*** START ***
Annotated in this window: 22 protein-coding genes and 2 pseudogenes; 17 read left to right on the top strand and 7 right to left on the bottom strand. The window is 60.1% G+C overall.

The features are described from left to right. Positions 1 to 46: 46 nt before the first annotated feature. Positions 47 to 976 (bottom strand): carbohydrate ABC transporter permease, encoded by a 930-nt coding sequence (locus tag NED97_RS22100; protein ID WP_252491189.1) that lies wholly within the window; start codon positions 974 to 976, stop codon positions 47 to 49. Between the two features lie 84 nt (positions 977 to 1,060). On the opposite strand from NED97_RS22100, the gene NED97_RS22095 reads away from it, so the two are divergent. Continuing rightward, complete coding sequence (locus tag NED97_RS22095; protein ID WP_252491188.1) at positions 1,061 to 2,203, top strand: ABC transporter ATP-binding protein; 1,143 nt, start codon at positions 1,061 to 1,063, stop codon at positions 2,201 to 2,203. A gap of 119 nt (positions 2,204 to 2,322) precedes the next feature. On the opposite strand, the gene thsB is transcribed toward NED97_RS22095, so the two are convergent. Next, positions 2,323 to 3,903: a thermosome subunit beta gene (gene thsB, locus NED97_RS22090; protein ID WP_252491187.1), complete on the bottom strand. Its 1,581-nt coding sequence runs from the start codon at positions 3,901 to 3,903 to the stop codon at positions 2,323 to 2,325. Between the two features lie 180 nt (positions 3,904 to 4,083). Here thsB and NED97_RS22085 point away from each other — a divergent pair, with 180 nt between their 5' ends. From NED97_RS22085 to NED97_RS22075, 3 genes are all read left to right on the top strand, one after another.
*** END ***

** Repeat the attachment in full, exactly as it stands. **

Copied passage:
Annotated in this window: 22 protein-coding genes and 2 pseudogenes; 17 read left to right on the top strand and 7 right to left on the bottom strand. The window is 60.1% G+C overall.

The features are described from left to right. Positions 1 to 46: 46 nt before the first annotated feature. Positions 47 to 976 (bottom strand): carbohydrate ABC transporter permease, encoded by a 930-nt coding sequence (locus tag NED97_RS22100; protein ID WP_252491189.1) that lies wholly within the window; start codon positions 974 to 976, stop codon positions 47 to 49. Between the two features lie 84 nt (positions 977 to 1,060). On the opposite strand from NED97_RS22100, the gene NED97_RS22095 reads away from it, so the two are divergent. Continuing rightward, complete coding sequence (locus tag NED97_RS22095; protein ID WP_252491188.1) at positions 1,061 to 2,203, top strand: ABC transporter ATP-binding protein; 1,143 nt, start codon at positions 1,061 to 1,063, stop codon at positions 2,201 to 2,203. A gap of 119 nt (positions 2,204 to 2,322) precedes the next feature. On the opposite strand, the gene thsB is transcribed toward NED97_RS22095, so the two are convergent. Next, positions 2,323 to 3,903: a thermosome subunit beta gene (gene thsB, locus NED97_RS22090; protein ID WP_252491187.1), complete on the bottom strand. Its 1,581-nt coding sequence runs from the start codon at positions 3,901 to 3,903 to the stop codon at positions 2,323 to 2,325. Between the two features lie 180 nt (positions 3,904 to 4,083). Here thsB and NED97_RS22085 point away from each other — a divergent pair, with 180 nt between their 5' ends. From NED97_RS22085 to NED97_RS22075, 3 genes are all read left to right on the top strand, one after another.